Early Childhood Resources

Because a great deal of an infant's learning is through the visual mode, it's important to understand the effect of visual impairment on child development. Find out what types of intervention are most effective during these crucial formative years. Materials for older students can be found under the appropriate categories.

The focus here is safety, with specific suggestions for when a child starts to move around independently.

Source: FamilyConnect for Parents of Children with Visual Impairments

Krystyna Gawlik and Anna Zwierzchowska present a comparative study of the conditioning abilities of adolescents who are deaf and blind.

Source: Journal of Human Kinetics, 2006

Treasure Baskets are collections of real objects that encourage a child to explore different sensory characteristics. This article offers suggestions of items to include in the baskets and discusses some of the educational benefits for young children.

Source: Nursery World

Written by an Occupational Therapist (OT), this 80-page document includes an overview of CVI, and information on the evaluation and education of children with CVI.

The author describes her passionate advocacy for her daughter and all blind children, particularly for braille literacy.

Source: National Federation of the Blind (NFB)

Toy evaluations by an independent nonprofit agency that fosters play for children with disabilities. The online database rates the toys for suitability for children with cognitive, physical, sensory, or communicative disabilities (searchers may combine two categories).

This overview of Sensory Processing Disorder (SPD) includes information about sensory-avoiding children and sensory-seeking children, as well a list of common motor skill problems. There are numerous links to other aspects of SPD on this site.

Source: Sensory Processing Disorder Foundation

A project developed between Penrickton Center for the Blind in Michigan, Perkins School for the Blind, and the Texas School for the Blind and Visually Impaired provides resources and a community of practice around the work of Dr. Lilli Nielsen and Active Learning. The site includes discussion of Active Learning principles, assessment, implementation, materials, equipment, and other events and resources. Active Learning is most effective for those with significant multiple disabilities and in the 0-48 month developmental level.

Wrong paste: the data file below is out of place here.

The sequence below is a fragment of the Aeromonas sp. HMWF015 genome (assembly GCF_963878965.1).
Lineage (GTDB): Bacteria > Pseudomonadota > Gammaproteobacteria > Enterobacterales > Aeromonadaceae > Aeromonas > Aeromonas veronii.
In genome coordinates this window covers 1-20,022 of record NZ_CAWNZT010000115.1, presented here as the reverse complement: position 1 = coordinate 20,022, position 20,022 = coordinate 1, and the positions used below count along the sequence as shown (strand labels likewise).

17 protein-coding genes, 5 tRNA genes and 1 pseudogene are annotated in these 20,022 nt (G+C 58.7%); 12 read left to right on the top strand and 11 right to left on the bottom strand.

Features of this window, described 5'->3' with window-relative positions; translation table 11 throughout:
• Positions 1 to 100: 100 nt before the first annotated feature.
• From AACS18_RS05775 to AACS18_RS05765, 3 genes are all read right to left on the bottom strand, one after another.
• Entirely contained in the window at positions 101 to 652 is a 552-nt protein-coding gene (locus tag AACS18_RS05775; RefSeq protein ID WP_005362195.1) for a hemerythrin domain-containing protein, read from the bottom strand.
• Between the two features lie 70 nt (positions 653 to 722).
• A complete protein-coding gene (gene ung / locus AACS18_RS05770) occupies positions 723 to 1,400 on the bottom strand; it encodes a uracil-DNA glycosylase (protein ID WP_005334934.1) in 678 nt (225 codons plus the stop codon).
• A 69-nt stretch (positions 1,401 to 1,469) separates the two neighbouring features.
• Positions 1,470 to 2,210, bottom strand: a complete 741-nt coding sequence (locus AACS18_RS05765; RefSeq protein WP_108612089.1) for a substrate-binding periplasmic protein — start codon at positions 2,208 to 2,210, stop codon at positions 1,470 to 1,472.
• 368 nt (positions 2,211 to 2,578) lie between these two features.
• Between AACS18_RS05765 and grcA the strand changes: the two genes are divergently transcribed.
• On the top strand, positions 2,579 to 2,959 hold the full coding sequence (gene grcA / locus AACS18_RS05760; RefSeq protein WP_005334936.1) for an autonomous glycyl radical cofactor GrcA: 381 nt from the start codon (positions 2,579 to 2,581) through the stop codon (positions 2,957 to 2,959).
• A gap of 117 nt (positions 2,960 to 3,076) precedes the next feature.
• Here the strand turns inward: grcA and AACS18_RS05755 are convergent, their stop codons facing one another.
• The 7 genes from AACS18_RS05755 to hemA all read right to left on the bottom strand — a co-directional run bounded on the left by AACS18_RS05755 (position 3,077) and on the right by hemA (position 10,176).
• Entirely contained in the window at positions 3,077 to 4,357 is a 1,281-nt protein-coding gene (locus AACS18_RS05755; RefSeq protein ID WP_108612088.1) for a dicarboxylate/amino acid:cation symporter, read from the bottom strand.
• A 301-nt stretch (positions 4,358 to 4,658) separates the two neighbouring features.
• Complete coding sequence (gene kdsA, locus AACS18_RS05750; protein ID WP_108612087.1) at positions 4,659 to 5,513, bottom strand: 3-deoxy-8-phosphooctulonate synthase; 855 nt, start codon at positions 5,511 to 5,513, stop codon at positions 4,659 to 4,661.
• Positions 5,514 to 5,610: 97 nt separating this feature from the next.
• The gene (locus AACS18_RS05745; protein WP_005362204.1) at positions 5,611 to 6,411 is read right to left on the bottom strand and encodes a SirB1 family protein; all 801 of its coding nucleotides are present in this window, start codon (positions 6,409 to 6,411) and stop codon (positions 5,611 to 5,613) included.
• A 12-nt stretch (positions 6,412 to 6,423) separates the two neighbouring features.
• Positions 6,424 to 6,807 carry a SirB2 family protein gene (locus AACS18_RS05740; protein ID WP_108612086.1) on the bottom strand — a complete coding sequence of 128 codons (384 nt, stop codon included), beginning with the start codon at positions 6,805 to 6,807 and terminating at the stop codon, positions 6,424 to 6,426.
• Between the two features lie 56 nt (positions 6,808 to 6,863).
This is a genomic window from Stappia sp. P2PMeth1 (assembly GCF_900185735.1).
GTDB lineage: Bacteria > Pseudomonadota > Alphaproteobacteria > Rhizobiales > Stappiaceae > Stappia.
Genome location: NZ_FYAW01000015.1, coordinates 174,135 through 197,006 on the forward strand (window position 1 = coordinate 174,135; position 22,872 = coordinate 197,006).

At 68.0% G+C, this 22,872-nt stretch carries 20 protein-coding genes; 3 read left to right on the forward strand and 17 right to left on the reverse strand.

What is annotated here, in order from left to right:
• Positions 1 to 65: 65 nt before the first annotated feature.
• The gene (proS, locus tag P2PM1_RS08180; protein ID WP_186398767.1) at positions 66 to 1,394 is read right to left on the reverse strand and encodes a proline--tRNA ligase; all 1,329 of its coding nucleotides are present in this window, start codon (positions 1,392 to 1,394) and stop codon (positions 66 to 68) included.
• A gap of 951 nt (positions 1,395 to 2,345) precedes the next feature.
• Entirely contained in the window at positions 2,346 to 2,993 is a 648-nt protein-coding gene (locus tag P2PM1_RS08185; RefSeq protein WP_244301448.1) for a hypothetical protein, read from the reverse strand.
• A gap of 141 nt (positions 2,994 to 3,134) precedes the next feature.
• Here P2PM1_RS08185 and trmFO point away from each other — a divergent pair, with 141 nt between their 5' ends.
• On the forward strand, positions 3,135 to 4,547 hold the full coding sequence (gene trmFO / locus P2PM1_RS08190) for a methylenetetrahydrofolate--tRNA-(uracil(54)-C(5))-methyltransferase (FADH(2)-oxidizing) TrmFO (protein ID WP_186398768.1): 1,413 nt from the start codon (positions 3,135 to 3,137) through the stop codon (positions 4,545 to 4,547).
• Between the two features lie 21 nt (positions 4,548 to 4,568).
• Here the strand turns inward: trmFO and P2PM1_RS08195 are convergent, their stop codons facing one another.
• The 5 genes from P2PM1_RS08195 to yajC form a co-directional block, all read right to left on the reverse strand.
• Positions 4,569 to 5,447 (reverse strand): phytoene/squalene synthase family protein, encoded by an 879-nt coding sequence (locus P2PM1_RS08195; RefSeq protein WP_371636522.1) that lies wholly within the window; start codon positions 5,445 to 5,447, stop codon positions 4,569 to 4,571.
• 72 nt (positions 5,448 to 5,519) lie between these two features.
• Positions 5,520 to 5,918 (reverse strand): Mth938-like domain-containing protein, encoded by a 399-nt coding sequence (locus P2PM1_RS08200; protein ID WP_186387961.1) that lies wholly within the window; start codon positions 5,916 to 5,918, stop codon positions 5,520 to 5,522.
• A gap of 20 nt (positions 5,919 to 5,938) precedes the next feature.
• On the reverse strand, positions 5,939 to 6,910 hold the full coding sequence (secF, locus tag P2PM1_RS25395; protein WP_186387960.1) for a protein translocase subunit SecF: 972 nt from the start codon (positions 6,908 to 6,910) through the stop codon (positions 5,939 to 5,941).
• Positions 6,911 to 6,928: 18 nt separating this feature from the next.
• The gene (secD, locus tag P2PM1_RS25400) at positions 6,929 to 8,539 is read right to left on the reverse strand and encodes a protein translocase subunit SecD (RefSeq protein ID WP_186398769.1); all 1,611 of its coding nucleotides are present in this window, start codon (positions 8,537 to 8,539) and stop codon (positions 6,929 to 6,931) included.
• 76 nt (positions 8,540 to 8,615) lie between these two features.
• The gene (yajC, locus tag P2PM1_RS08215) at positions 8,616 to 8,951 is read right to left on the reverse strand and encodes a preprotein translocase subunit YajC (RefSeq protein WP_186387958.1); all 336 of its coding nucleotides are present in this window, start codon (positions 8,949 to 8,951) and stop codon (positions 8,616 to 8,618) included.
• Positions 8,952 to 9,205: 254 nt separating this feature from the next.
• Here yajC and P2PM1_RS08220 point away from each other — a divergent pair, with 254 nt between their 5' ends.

This is an excerpt from Dr. Lilli Nielsen's book, Early Learning Step by Step. It outlines her Active Learning Approach and explains the importance of the learning environment for childen with visual impairments and multiple disabilities.

Source: Future Reflections, 2004, National Federation of the Blind (NFB)

Chapter 5, “Activities for the Young Baby.” This chapter from the Hesperian Foundation book, Helping Children Who Are Blind, focuses on helping babies to trust people and their surroundings, respond to sounds, and develop motor skills.

Source: Hesperian Foundation

These activities integrate literacy into a preschooler's play, storytime, and daily activities.

Source: American Foundation for the Blind (AFB)

These activities integrate literacy into a preschooler's play, storytime, and daily activities.

Source: American Foundation for the Blind (AFB)

Outlines Head Start policy and practice for accommodating and integrating children with disabilities into its programs.

Source: HeadStart

Linda Burkhart outlines the many skills that can be reinforced through adapted play, including cognitive, communication, and fine and gross motor skills.  She also offers suggestions for expanding communication skills and interaction through play.

Source: Simplified Technology

These suggestions are aimed at families, but are equally valuable to other caregivers and teachers.  Adaptations include strategies to optimize a child's use of vision, using textures and touch to provide clues, enhancing safety, and maximizing organization.

Source: FamilyConnect for Parents of Children with Visual Impairments

This site's state-by-state menu makes it easy to locate, in one place, agency contact information for Accessible Information Materials and National Instructional Materials Accessibility Standard(NIMAS) for your U.S. state or territory.

Source: National Center on Accessible Educational Materials

Basic description of nystagmus, FAQs, information for parents of school-age children with the condition.

The American Printing House for the Blind is the world's largest producer of books and products for people who are blind or visually impaired. Founded in 1858, APH is the official supplier of educational materials for visually impaired K-12 students in the U.S.

Source: American Printing House for the Blind

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